By Neha Arora
NEW DELHI (Reuters) -India's JSW Steel Ltd expects its exports to fall to a more than five-year low at 10% of overall sales in the fiscal year to March 2023 because of reduced global demand and an export tax, a company executive said on Thursday.
India's largest steelmaker by capacity expects to sell 24 million tonnes of steel in the year 2022/23, Seshagiri Rao M.V.S., joint managing director and group chief financial officer, told Reuters in an interview.
"The global economy is slowing down. Adding to that, there is an export duty, which has come in. Both together, I think, has made the country lose that competitive advantage," Rao said.
"We can't completely get out of the export market ... because these customers are developed painstakingly over a period of time."
Finished steel exports from the world's second-biggest crude steel producer more than halved during the first seven months of the fiscal year that began in April, partly because of a 15% export tax on some steel intermediates that the federal government levied in May.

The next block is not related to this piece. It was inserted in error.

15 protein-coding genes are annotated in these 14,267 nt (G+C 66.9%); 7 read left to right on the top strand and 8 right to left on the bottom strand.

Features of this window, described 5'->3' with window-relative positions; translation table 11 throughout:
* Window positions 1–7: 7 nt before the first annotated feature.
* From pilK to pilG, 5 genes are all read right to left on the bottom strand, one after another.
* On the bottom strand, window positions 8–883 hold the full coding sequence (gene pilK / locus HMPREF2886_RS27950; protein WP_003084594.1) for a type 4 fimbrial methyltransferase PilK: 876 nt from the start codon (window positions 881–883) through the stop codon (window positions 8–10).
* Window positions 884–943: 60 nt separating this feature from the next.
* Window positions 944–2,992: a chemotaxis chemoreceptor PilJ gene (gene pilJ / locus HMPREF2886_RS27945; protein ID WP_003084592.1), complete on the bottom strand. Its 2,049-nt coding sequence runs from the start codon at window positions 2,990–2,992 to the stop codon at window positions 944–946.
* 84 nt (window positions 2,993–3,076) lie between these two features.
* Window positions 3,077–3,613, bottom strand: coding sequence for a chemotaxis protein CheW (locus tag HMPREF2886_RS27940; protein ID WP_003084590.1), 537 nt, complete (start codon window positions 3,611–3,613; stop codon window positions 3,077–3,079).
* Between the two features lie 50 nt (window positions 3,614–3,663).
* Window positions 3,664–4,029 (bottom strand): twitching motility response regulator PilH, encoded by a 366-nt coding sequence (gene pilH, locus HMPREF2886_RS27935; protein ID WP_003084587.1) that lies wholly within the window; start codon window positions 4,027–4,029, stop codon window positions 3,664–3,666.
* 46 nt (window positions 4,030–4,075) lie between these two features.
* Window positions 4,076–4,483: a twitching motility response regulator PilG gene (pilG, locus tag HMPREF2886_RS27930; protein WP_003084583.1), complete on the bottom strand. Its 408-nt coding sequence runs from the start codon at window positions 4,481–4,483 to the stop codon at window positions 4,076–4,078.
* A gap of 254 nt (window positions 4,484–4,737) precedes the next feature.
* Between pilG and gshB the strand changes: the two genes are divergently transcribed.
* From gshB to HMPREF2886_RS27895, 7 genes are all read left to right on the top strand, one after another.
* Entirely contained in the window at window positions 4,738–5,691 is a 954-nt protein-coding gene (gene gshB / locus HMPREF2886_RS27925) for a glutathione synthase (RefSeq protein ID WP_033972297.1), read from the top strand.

JSW Steel aims to produce 25 million tonnes of crude steel this year, up 28% from last year.
RECORD RUSSIAN COKING COAL IMPORTS
Rao said Indian steelmakers were buying Russian steel that was being diverted following sanctions imposed by the West in response to Moscow's invasion of Ukraine.
"Some six-seven shipments have come in this financial year since April," Rao said, adding, those were distressed cargoes.
Indian steelmakers also bought a record amount of Russian coking coal - estimated to be around a record 5-6 million tonnes in 2022/23 from less than 2 million tonnes last year, he said, adding coking coal prices were too high.
"There is a change only in the routing of trade...The demand-supply scenario does not justify a price of $300 per tonne plus."
Imports make up around 85% of India's coking coal needs, which total 50-55 million tonnes a year. New Delhi last year signed a deal to double its Russian imports to around 9 million tonnes this year.
(Reporting by Neha Arora; Editing by Mayank Bhardwaj, Rashmi Aich and Barbara Lewis)